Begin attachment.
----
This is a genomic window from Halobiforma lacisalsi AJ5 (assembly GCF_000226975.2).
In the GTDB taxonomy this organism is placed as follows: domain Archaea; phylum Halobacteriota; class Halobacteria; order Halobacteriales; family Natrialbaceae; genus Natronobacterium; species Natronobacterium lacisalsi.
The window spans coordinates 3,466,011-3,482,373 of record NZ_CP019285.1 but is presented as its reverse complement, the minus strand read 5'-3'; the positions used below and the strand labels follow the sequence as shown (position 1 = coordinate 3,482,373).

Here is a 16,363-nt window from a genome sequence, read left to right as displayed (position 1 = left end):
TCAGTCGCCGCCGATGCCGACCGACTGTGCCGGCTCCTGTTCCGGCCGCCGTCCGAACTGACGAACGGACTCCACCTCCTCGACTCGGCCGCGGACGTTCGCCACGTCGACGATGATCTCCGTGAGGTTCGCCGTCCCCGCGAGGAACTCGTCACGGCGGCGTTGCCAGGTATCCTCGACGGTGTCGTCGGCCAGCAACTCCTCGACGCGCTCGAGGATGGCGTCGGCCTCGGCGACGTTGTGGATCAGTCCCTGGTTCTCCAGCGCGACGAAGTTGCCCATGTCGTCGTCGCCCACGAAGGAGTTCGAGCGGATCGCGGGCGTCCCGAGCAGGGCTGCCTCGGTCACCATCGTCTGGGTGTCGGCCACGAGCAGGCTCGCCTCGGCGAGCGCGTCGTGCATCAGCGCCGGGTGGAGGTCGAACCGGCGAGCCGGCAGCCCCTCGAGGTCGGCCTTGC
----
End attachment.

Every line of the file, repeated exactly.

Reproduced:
This is a genomic window from Halobiforma lacisalsi AJ5 (assembly GCF_000226975.2).
In the GTDB taxonomy this organism is placed as follows: domain Archaea; phylum Halobacteriota; class Halobacteria; order Halobacteriales; family Natrialbaceae; genus Natronobacterium; species Natronobacterium lacisalsi.
The window spans coordinates 3,466,011-3,482,373 of record NZ_CP019285.1 but is presented as its reverse complement, the minus strand read 5'-3'; the positions used below and the strand labels follow the sequence as shown (position 1 = coordinate 3,482,373).

Here is a 16,363-nt window from a genome sequence, read left to right as displayed (position 1 = left end):
TCAGTCGCCGCCGATGCCGACCGACTGTGCCGGCTCCTGTTCCGGCCGCCGTCCGAACTGACGAACGGACTCCACCTCCTCGACTCGGCCGCGGACGTTCGCCACGTCGACGATGATCTCCGTGAGGTTCGCCGTCCCCGCGAGGAACTCGTCACGGCGGCGTTGCCAGGTATCCTCGACGGTGTCGTCGGCCAGCAACTCCTCGACGCGCTCGAGGATGGCGTCGGCCTCGGCGACGTTGTGGATCAGTCCCTGGTTCTCCAGCGCGACGAAGTTGCCCATGTCGTCGTCGCCCACGAAGGAGTTCGAGCGGATCGCGGGCGTCCCGAGCAGGGCTGCCTCGGTCACCATCGTCTGGGTGTCGGCCACGAGCAGGCTCGCCTCGGCGAGCGCGTCGTGCATCAGCGCCGGGTGGAGGTCGAACCGGCGAGCCGGCAGCCCCTCGAGGTCGGCCTTGC